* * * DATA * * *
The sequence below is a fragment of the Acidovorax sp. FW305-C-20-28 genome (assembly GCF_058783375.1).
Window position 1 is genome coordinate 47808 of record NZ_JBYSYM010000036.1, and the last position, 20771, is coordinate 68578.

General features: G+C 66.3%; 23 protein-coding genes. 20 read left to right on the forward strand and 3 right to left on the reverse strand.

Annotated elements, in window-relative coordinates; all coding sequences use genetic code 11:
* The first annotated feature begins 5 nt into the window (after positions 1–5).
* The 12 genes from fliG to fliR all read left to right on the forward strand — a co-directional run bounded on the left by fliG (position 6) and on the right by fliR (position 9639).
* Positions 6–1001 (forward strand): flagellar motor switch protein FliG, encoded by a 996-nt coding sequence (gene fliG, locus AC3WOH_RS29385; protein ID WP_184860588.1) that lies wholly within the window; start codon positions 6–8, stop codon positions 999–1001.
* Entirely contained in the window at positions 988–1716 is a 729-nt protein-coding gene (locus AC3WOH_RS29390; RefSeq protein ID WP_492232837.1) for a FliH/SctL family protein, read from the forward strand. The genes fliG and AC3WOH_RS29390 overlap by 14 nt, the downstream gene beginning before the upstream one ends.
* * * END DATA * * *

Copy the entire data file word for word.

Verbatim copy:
The sequence below is a fragment of the Acidovorax sp. FW305-C-20-28 genome (assembly GCF_058783375.1).
Window position 1 is genome coordinate 47808 of record NZ_JBYSYM010000036.1, and the last position, 20771, is coordinate 68578.

General features: G+C 66.3%; 23 protein-coding genes. 20 read left to right on the forward strand and 3 right to left on the reverse strand.

Annotated elements, in window-relative coordinates; all coding sequences use genetic code 11:
* The first annotated feature begins 5 nt into the window (after positions 1–5).
* The 12 genes from fliG to fliR all read left to right on the forward strand — a co-directional run bounded on the left by fliG (position 6) and on the right by fliR (position 9639).
* Positions 6–1001 (forward strand): flagellar motor switch protein FliG, encoded by a 996-nt coding sequence (gene fliG, locus AC3WOH_RS29385; protein ID WP_184860588.1) that lies wholly within the window; start codon positions 6–8, stop codon positions 999–1001.
* Entirely contained in the window at positions 988–1716 is a 729-nt protein-coding gene (locus AC3WOH_RS29390; RefSeq protein ID WP_492232837.1) for a FliH/SctL family protein, read from the forward strand. The genes fliG and AC3WOH_RS29390 overlap by 14 nt, the downstream gene beginning before the upstream one ends.